Scofield v. NLRB
394 U.S. 423 (1969)

Annotate this Case

U.S. Supreme Court

Scofield v. NLRB, 394 U.S. 423 (1969)

Scofield v. National Labor Relations Board

No. 273

Argued January 14, 1969

Decided April 1, 1969

394 U.S. 423




Petitioners, union members employed by the Wisconsin Motor Corp. on a piecework basis, were each fined and suspended by their union (without endangering their job retention) for violating a union rule relating to production ceilings. The union and employer had bargained over the ceiling level, but the collective bargaining agreement does not foreclose the employer's paying employees for work performed over the ceiling. Petitioners refused to pay the fines, the union brought suit in a state court to collect them, and petitioners then initiated charges before the National Labor Relations Board (NLRB), arguing that union enforcement of the rule through collection of fines was an unfair labor practice. The NLRB found no violation of the National Labor Relations Act (NLRA) and the Court of Appeals upheld its ruling.


1. Petition for certiorari in this case, filed within 90 days of the decree but not of the opinion, where no notice of entry of any judgment at time of the opinion had been given petitioners, was timely. P. 394 U. S. 427.

2. Section 8(b)(1) of the NLRA permits a union to enforce a properly adopted rule which reflects a legitimate union interest, impairs no statutory labor policy, and is reasonably enforced against union members who are free to leave the union and escape the rule, while maintaining job security under the union shop clause by paying dues. NLRB v. Allis-Chalmers Mfg. Co.,388 U. S. 175. Pp. 394 U. S. 428-430.

3. Arguments that the union rule in this case contravened a statutory labor policy were inadequate here. That rule did not demonstrably impede the collective bargaining process, cause a breach of the collective bargaining agreement, establish featherbedding within the meaning of the statute, induce discrimination by the employer against any class of employees, or represent any dereliction by the union of its duty of fair representation, and, in view of the acceptable manner of its enforcement by reasonable

Page 394 U. S. 424

fines to vindicate a proper union concern it does not constitute the restraint or coercion prohibited by § 8(b)(1)(A). Pp. 394 U. S. 430-436.

393 F.2d 49, affirmed.

MR. JUSTICE WHITE delivered the opinion of the Court.

Half the production employees of the Wisconsin Motor Corporation are paid on a piecework or incentive basis. They and the other employees are represented by respondent union, which has had contractual relations with the company since 1937. [Footnote 1] In 1938, the union initiated a ceiling on the production for which its members would accept immediate piecework pay. This was done at first by gentlemen's agreement among the members, but, since 1944, by union rule enforceable by fines and expulsion. As the rule functions now, members may produce as much as they like each day, but may only draw pay up to the ceiling rate. The additional production is "banked" by the company; that is, wages due for it are retained by the company and paid out to the employee for days on which the production ceiling has not been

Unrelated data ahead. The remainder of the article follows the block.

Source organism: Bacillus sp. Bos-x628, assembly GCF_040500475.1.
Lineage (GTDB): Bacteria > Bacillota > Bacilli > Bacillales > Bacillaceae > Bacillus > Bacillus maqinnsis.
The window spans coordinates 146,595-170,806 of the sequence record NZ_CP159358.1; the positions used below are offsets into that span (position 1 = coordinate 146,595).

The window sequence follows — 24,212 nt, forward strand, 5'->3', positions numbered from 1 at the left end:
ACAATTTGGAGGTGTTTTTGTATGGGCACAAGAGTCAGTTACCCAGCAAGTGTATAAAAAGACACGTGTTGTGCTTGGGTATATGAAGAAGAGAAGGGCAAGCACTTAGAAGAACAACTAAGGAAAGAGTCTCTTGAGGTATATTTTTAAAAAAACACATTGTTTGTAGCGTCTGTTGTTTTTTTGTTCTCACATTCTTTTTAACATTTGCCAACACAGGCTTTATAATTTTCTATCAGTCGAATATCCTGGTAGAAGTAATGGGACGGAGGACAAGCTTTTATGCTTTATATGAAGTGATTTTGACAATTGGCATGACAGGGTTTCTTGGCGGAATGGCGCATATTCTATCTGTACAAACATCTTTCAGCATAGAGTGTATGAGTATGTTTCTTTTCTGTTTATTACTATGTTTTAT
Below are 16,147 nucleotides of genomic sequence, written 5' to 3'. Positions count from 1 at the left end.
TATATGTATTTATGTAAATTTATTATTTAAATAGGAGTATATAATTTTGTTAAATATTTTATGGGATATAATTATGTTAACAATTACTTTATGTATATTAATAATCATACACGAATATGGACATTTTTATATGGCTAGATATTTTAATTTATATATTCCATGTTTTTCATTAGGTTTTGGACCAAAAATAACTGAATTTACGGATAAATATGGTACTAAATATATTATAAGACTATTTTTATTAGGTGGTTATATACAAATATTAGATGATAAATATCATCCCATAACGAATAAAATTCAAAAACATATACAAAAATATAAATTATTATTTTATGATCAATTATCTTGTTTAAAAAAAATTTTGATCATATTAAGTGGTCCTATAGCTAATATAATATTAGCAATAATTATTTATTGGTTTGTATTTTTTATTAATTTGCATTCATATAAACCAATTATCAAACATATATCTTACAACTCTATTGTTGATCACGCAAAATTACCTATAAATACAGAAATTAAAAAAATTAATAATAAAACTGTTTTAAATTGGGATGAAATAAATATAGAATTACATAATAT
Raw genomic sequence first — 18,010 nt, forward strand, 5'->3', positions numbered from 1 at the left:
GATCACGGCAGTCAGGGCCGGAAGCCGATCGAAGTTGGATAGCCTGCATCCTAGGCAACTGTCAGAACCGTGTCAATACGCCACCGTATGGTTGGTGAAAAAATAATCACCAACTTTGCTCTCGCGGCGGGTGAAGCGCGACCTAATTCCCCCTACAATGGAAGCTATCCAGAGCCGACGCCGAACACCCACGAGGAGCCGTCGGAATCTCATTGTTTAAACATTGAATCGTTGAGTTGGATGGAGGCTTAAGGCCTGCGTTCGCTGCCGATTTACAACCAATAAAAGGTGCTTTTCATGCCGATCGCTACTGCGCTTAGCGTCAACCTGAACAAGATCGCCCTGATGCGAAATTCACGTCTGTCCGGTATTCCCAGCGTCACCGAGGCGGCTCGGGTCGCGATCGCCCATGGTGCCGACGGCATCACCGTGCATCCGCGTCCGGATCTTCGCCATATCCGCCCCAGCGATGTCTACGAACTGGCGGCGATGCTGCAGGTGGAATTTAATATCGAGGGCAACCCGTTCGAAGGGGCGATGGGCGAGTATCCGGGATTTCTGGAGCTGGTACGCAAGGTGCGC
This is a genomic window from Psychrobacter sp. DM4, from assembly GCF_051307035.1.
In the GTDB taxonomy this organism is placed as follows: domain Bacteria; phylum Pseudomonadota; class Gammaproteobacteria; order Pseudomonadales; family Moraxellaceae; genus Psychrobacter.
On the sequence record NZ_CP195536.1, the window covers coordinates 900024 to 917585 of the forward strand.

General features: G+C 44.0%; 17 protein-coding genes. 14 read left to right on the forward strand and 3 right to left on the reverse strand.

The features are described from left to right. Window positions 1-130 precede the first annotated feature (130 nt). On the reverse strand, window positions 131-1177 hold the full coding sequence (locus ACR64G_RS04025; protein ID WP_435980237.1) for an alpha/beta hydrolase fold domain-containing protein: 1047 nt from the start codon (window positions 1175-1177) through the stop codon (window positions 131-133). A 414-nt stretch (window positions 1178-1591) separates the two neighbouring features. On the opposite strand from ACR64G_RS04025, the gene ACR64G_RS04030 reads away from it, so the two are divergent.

Page 394 U. S. 425

reached because of machine breakdown or for some other reason. If the member demands to be paid in full each pay period over the ceiling rate the company will comply, but the union assesses a fine of $1 for each violation, and in cases of repeated violation may fine the member up to $100 for "conduct unbecoming a union member." Failure to pay the fine may lead to expulsion. As the trial examiner found, the company's complaint is not and cannot be that "the employee, for the pay he receives, has not given the requisite quid pro quo in production." 145 N.L.R.B. 1097, 1120. Rather, the question is the extent to which the group will forgo for pay the rest periods it has bargained for, and the discipline which the union may invoke to achieve unity toward this end which, the trial examiner found, was

"manifestly a matter affecting the interest of the group and in which its collective bargaining strength hinges upon the cooperation of its individual components."


The collective bargaining contract between employer and union defines a "machine rate" of hourly pay guaranteed to the employees. The piecework rate, as defined by the contract, is set at such a level that

"the average competent operator working at a reasonable pace [as determined by a time study] shall earn not less than the machine rate of his assigned task. [Footnote 2]"

Allowances are made in the time study for setting up machinery, cleaning tools, fatigue, and personal needs. By ignoring these allowances or by speed and efficiency it is possible for an industrious employee to produce faster than the machine rate. If he does so, he is entitled to additional pay. Union members, however, are subject to the banking procedures imposed by the union rule.

Page 394 U. S. 426

The margin between the "machine" rate set by the contract and the ceiling rate set by the union was 10

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